Comments on Social Security Reform

By :: August 27th, 2010

We’ve gotten some interesting comments on our recent post about Social Security reform. In the post, we note that many reform options would slow the growth of benefits from one age cohort to the next, but not cut lifetime benefits relative to what people receive today. We didn’t focus on the specific issue of raising the retirement age, but used that option as an example of how benefits could continue to grow over time, but at a slower rate than what is currently being promised.

Regardless of the reform option in question, we certainly agree with those commenters who urged that we consider how reform might affect different groups in the population. We have long advocated proposals such as a minimum benefit level to maintain and increase progressivity—and offset the impact of other changes such as any increase in retirement age.

As a technical matter, however, it should be noted that adjusting the retirement age for life expectancy does not disproportionately affect lower-income groups, mainly because it does not affect disability insurance, and the disabled come disproportionately from lower-income groups. However, one should be debating the effects of the package as a whole on different groups—not one aspect of reform at a time.

The bottom line, though is that benefit reforms--whether increasing the retirement age, indexing benefit growth differently, or a variety of other schemes-- can be designed so that on average lifetime benefits continue to increase over time, though at a slower rate. That still leaves open the issue of how to distribute any particular level of benefits.

21Comments

  1. Anonymous  ::  1:24 am on August 28th, 2010:

    They should increase over time at whatever rate the economy is expected to, both in terms of annual purchasing power and lifetime earnings.
    How do you do that? First, you must increase the cap to not just inflationary levels, but also to capture the same percentage of workers. Second, you must increase tax benefits for children enough to keep population growth fast enough to offset the increase in life expectancy.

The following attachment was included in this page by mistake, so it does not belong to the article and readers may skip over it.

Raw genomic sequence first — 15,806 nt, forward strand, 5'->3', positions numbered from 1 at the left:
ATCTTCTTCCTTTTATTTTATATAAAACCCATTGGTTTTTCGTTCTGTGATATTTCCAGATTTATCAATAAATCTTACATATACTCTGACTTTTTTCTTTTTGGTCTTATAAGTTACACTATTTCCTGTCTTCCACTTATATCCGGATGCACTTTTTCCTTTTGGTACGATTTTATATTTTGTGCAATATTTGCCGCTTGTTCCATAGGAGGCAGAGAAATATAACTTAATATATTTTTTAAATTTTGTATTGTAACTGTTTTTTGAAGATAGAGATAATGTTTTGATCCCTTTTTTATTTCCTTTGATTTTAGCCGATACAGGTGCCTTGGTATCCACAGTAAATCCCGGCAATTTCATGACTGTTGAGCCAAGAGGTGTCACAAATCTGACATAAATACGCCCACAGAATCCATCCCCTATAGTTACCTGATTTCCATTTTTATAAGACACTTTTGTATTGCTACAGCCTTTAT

The problems are both financial and demographic and both must be solved.

  2. Anonymous  ::  3:55 pm on August 29th, 2010:

    I just hope people remember that being on disability is difficult. the thought that anyone thinks the COLA 'increase' should be cut is very scary.

  3. Anonymous  ::  4:21 pm on August 30th, 2010:

    The basic problem with Social Security in all developed countries, OECD, are:
    1. The ration between active payers to the PAYGO system and the recipients of payments. It was calculated on a 4:1 ration which now is 2:1 or lower
    2. Most systems were designed to pay out less than 3 years and in the US it was on average never designed to pay out since the average life expectancy was 63.
    3. In the actuarial calculation for benefits it was estimated an annual GDP growth of plus 4 %. In OECD the growth is now going down to 2-2.5 %, the US is if they take the wrong decision on its way of mimicking old EU, lower than 2 % growth.
    Possible solutions:
    1. Raise retirement age
    2. Base calculations on a lower GDP growth of 2 % and lower payor per recipient i.e. benefits have to be cut and FICA tax will have to go up
    4. Make the system fully funded i.e. go from a PAYGO system to a fully actuarial system.
    5. Transfer some of the risk from the tax payer to the retiree
    In the late 90s Sweden did all of the above. Sweden is as a consequence the only OECD country that has a fully funded and fully stable Social Security system that has no impact on either tax payers or the economy.